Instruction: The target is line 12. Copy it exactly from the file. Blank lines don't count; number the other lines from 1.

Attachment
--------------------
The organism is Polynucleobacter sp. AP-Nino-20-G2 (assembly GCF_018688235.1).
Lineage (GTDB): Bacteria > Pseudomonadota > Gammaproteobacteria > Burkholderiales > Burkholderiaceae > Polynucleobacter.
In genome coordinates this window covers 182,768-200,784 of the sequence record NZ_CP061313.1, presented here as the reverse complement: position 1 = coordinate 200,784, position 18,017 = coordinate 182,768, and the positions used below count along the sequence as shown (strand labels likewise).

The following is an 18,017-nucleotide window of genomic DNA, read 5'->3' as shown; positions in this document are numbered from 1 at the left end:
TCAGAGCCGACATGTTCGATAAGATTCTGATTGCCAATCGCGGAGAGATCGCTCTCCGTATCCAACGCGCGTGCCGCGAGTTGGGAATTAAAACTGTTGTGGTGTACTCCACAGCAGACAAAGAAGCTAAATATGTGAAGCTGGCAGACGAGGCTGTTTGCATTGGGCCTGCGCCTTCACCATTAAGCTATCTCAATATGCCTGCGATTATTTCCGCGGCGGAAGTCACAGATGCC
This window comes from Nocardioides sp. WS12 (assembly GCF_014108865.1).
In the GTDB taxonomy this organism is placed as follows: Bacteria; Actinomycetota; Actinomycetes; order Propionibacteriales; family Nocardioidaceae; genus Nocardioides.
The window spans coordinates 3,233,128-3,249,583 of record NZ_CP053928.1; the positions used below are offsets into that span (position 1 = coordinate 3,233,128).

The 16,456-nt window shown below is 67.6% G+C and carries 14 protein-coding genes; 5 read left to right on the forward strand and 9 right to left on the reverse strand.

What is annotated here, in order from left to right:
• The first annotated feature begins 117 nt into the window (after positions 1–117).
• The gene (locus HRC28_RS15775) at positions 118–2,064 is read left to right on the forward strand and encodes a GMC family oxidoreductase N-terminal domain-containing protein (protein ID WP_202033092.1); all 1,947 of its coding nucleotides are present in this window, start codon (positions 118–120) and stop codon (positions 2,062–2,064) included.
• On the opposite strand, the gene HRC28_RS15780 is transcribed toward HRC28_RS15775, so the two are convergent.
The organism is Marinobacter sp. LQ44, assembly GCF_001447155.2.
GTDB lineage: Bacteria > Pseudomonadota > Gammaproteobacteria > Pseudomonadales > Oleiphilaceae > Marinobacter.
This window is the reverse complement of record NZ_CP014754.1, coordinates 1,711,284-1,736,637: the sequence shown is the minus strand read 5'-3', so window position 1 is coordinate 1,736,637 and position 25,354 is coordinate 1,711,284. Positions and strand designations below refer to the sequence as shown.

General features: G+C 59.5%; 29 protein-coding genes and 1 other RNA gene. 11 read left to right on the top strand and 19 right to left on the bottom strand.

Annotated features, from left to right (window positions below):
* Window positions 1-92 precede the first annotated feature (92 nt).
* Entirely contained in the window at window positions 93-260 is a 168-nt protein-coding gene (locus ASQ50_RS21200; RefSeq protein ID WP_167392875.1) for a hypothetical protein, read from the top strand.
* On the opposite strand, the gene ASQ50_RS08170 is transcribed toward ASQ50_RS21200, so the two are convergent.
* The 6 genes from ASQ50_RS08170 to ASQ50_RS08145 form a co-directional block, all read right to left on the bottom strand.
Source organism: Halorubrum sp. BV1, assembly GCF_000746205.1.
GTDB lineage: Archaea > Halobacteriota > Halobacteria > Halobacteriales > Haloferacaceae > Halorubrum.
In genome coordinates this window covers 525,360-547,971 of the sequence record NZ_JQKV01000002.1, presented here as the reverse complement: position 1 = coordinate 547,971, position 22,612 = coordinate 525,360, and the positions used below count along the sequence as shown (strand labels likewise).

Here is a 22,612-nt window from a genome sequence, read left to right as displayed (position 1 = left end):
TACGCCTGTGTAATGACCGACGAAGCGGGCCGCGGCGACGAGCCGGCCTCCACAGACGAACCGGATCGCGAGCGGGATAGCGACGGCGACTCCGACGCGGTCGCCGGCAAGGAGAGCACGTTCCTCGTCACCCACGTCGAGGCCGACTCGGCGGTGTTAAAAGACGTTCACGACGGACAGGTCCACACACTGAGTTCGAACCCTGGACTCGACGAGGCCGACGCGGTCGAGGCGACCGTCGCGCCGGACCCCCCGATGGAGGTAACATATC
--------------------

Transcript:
• The gene (locus HRC28_RS15775) at positions 118–2,064 is read left to right on the forward strand and encodes a GMC family oxidoreductase N-terminal domain-containing protein (protein ID WP_202033092.1); all 1,947 of its coding nucleotides are present in this window, start codon (positions 118–120) and stop codon (positions 2,062–2,064) included.